Fatty buildup on the walls of arteries can block the flow of blood to the legs, arms, stomach and kidneys, and lead to gangrene and amputation of limbs. PVD also has been linked to a greater risk for heart attack and stroke.
Diagnostics to detect peripheral vascular disease include:
Ultrasound — Doppler ultrasound uses sound waves to create images of the heart and blood vessels.
Magnetic resonance angiogram — A magnetic field and radio wave technology create images of the blood vessels.
Computerized tomography (CT) — A scan is taken of your body using computer-processed X-rays generated in “slices” for image accuracy.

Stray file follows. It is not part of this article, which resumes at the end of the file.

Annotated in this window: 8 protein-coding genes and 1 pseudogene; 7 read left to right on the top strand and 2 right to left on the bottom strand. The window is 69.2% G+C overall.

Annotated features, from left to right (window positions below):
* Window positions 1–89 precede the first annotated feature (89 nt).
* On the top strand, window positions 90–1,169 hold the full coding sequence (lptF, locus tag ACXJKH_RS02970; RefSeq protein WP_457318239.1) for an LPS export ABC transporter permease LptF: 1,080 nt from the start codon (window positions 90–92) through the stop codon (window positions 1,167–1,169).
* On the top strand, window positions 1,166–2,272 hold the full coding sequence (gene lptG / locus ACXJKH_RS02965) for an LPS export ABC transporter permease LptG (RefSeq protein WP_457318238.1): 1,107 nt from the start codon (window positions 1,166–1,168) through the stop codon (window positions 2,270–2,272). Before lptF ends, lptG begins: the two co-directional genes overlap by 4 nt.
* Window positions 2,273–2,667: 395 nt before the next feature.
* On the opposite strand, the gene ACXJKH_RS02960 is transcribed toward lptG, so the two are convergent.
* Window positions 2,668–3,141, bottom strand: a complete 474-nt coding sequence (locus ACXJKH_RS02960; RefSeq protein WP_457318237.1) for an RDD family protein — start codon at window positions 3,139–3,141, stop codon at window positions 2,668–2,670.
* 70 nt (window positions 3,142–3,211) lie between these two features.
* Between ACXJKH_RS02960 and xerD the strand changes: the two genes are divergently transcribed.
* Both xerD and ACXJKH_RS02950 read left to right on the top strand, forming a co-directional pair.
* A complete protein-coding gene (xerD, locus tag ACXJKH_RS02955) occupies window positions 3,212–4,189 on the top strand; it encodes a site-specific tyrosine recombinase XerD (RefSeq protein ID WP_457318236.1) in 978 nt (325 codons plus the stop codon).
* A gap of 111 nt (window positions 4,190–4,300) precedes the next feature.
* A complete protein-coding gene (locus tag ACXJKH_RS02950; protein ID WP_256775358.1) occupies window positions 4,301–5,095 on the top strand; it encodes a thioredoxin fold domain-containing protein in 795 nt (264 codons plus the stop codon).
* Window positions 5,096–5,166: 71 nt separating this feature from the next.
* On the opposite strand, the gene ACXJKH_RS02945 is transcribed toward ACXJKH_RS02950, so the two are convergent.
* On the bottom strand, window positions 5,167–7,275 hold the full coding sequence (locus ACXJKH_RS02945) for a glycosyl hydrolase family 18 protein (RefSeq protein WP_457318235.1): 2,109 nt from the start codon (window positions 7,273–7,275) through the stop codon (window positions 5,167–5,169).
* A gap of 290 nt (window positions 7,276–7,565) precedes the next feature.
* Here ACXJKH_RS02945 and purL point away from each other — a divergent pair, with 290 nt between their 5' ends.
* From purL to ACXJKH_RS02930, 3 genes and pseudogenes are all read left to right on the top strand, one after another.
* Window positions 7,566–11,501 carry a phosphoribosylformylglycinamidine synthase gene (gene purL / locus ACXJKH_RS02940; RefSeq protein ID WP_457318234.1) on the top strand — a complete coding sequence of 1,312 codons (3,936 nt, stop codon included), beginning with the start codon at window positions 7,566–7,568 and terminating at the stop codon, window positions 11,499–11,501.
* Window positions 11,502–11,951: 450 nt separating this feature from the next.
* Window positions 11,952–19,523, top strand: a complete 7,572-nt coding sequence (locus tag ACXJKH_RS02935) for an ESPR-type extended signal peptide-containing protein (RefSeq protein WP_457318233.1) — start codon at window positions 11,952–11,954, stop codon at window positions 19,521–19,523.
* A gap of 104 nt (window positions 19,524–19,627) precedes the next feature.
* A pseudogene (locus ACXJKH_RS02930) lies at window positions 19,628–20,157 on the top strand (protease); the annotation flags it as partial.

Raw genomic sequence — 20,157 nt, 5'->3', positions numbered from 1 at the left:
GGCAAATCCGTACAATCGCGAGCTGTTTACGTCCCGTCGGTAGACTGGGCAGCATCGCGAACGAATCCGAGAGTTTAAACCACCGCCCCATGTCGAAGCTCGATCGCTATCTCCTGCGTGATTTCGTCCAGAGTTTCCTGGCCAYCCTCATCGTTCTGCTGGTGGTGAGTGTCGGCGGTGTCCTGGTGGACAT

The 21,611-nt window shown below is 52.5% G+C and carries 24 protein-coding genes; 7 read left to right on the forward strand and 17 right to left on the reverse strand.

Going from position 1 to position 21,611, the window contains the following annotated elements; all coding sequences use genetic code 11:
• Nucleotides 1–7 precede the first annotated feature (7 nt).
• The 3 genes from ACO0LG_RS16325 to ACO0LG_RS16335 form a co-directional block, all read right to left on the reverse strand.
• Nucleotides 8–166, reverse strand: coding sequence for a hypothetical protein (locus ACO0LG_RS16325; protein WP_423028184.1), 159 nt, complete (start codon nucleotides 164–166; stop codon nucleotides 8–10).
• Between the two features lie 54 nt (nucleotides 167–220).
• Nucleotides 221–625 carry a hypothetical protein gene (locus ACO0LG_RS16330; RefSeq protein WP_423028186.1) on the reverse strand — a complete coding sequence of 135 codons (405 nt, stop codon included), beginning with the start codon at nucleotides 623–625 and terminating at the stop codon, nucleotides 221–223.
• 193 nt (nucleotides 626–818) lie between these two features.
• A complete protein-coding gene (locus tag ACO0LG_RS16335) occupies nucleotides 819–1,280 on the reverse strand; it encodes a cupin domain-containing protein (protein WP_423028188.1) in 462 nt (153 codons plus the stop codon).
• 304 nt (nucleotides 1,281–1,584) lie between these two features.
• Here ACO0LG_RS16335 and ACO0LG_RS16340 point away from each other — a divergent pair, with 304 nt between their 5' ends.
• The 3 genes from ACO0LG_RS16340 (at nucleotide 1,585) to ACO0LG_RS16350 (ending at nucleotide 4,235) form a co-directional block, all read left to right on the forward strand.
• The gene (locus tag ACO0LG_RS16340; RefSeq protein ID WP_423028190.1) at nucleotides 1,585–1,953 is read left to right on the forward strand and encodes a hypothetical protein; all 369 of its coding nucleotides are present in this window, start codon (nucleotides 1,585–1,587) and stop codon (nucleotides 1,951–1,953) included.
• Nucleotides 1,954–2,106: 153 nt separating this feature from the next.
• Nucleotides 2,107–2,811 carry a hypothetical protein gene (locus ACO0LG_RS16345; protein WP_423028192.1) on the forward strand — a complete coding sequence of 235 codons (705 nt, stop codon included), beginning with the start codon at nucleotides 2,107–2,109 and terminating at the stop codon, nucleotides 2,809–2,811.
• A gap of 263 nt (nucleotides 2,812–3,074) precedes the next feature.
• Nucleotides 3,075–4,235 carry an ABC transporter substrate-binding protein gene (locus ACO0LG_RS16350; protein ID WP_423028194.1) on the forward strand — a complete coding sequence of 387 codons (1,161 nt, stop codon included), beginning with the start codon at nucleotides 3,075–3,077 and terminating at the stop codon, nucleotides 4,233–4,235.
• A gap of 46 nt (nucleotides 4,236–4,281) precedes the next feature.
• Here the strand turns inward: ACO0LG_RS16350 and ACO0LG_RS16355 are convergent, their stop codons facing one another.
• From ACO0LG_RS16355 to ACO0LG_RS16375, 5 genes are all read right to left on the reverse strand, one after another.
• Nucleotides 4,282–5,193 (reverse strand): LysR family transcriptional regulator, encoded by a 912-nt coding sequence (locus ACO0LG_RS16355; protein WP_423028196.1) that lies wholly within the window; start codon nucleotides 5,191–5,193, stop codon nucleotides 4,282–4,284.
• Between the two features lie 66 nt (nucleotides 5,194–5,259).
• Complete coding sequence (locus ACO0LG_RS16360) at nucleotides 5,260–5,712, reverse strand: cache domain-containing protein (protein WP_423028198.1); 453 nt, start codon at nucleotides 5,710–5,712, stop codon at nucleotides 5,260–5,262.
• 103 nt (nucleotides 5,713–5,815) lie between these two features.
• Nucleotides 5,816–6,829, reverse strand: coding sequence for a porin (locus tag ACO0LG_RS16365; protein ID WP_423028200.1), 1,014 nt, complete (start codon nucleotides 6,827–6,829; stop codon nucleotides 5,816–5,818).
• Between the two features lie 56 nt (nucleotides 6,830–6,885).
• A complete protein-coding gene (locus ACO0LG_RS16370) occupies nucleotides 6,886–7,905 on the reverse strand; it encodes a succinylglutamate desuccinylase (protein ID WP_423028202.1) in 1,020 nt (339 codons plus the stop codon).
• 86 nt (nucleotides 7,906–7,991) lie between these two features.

Procedures to treat peripheral vascular disease include:
Medications — Physicians may prescribe certain drugs to successfully reduce the level of cholesterol in the blood.
Lifestyle changes — Reducing the amount of fat and sugar in the diet can lower unhealthy levels of low- density lipoproteins in the blood stream that can cause atherosclerosis. Exercise has also been proven to be effective in lowering cholesterol.
Angioplasty — This minimally invasive, interventional procedure can eliminate a blockage in an artery through a catheter. A balloon is inflated to move the cholesterol from its position in the artery and eliminate the risk it is causing to the flow of blood to the heart.
Stenting — A stent is a mesh tube-like device that is usually used after angioplasty. It is used to support or hold open the area in which there has been narrowing. The tube may or may not be coated in a medication. These stents are called “drug-eluted” stents. The medication is added to keep the stented area from narrowing again over time.